Microsoft: Kinect shortages aren't intentional

The software giant is not keeping supply low to drum up demand for its motion-gaming peripheral, spokesman tells gaming site in recent interview.

The Kinect is in short supply.
The Kinect is in short supply. Josh Lowensohn/CNET

Microsoft isn't intentionally making it hard to get your hands on its Kinect motion-gaming peripheral, a company spokesman said in a recent interview.

Speaking to GamesIndustry.biz, Neil Thompson, Microsoft's Xbox manager in the U.K. and Ireland, said Microsoft is not intentionally offering a low supply of Kinect to drum up demand for its motion-gaming peripheral, which allows users to control on-screen action with only body movement. Rather, he said it's simply a matter of demand being extremely high.

"It's absolutely not a strategy," Thompson told the gaming publication. "We want to get the product into consumers hands as quickly as we can because we think its exciting, it's innovative. We wanted to do that for Christmas and that's what we've done. We've built a really strong supply and resupply chain over the coming weeks."

Thompson went on to say that "no region is being penalized" in their supply of Kinect units. "We're trying to make sure every region has a good amount of stock every week," he said.

Last month, GameStop President Tony Bartel said the possibility of the games retailer running out of Kinect stock this holiday season was quite high.

Kinect "will be a hot item through the holiday season and the key opportunity will be just to continue to keep them in stock," Bartel said during an earnings call with investors. "So, whenever consumers do see Kinect and they want Kinect for the holiday season, they should pick it up because it will be in short supply in the holiday."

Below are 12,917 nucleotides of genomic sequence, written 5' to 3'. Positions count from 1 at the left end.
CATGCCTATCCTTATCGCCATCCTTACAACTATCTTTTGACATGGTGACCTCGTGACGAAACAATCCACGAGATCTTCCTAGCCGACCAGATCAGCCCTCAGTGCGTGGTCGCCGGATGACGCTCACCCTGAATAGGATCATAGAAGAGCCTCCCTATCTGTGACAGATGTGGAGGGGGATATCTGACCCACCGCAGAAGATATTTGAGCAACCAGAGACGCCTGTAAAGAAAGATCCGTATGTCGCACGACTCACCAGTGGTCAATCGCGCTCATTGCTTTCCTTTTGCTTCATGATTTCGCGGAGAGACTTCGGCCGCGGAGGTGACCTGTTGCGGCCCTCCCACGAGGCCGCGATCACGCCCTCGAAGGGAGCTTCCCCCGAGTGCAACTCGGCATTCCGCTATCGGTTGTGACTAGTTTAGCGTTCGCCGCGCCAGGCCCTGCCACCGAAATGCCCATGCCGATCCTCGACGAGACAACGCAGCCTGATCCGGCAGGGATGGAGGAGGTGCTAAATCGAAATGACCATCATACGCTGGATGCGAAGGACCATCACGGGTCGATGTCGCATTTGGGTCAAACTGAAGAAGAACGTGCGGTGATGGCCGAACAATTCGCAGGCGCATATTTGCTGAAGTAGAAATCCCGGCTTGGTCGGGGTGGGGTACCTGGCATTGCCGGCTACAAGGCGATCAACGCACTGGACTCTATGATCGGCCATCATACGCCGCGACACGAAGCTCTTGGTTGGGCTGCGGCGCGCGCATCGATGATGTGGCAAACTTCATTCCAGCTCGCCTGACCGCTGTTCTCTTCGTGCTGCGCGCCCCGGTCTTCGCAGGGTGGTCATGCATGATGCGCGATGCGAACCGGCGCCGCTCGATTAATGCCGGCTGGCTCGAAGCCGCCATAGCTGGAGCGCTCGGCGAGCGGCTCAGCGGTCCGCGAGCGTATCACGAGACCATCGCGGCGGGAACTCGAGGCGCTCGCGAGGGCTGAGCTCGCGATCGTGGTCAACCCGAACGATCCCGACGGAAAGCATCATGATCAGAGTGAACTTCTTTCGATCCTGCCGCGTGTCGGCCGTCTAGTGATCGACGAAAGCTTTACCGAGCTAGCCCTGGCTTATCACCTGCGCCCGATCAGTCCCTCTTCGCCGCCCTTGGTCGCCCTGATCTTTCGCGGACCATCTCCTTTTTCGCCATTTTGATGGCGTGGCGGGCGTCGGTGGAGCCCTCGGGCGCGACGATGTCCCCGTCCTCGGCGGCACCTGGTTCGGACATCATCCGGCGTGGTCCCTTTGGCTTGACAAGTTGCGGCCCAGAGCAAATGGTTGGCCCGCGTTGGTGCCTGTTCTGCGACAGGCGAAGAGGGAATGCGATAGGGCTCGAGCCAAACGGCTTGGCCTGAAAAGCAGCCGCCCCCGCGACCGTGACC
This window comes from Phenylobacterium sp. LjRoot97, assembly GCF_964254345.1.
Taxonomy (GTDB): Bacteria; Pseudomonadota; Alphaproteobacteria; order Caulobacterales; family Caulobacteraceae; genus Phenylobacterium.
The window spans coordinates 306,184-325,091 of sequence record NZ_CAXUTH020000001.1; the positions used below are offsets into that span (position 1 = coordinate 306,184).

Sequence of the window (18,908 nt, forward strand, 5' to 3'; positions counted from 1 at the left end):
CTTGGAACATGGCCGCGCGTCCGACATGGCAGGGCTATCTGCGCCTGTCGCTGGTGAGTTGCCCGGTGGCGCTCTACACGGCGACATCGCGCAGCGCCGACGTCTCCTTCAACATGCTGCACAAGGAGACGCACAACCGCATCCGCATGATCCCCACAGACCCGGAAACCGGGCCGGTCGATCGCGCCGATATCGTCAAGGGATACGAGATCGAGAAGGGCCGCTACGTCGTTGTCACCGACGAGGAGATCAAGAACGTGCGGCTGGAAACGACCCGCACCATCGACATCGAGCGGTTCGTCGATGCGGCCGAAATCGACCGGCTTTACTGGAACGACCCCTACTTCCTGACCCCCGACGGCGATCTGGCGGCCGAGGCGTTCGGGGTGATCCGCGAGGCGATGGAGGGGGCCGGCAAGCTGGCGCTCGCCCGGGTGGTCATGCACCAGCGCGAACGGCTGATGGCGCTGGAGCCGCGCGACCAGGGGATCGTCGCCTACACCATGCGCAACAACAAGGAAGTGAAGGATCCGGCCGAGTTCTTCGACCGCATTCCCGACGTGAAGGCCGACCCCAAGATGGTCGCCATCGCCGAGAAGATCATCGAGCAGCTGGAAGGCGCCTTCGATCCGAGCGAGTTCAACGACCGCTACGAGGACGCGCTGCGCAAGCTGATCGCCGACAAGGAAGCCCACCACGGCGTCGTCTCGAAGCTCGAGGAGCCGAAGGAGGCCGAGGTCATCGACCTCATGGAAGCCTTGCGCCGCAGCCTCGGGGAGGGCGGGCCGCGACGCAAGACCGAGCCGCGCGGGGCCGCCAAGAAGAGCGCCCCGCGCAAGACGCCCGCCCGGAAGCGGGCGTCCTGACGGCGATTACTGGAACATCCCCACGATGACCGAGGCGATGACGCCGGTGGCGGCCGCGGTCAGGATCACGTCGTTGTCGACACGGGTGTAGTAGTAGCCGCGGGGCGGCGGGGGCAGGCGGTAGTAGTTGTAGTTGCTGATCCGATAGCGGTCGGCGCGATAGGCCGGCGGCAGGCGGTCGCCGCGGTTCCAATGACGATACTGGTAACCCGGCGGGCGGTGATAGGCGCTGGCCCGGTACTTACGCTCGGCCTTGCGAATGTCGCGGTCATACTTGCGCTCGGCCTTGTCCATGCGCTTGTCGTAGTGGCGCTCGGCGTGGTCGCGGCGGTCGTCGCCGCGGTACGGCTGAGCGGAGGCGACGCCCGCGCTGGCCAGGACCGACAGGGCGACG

He said that he wouldn't be surprised if "consumers [are] following the UPS truck to our stores to pick up that product as soon as they can find it."

However, even with those supply issues, Microsoft expects to sell 5 million Kinect units by the end of the year , easily besting the competing PlayStation Move controller, which analysts believe, will sell 3 million units this year.

But supply shortages are nothing new in the motion-gaming space. As soon as the Nintendo Wii launched, it was extremely popular, making it one of the more difficult products to find on store shelves for quite some time after its launch. In 2007, those supply issues prompted concern from critics who believed Nintendo was keeping Wii consoles in warehouses to increase demand for its product during the holiday season.

Nintendo of America president Reggie Fils-Aime responded swiftly to those claims , saying that "there was no ability for [Nintendo] to stockpile systems in the summer for the holiday rush."

Nowadays, the Wii is still selling exceptionally well. Nintendo announced last week that it sold 600,000 Wii units between November 21 and 27, the week that included Black Friday.

 

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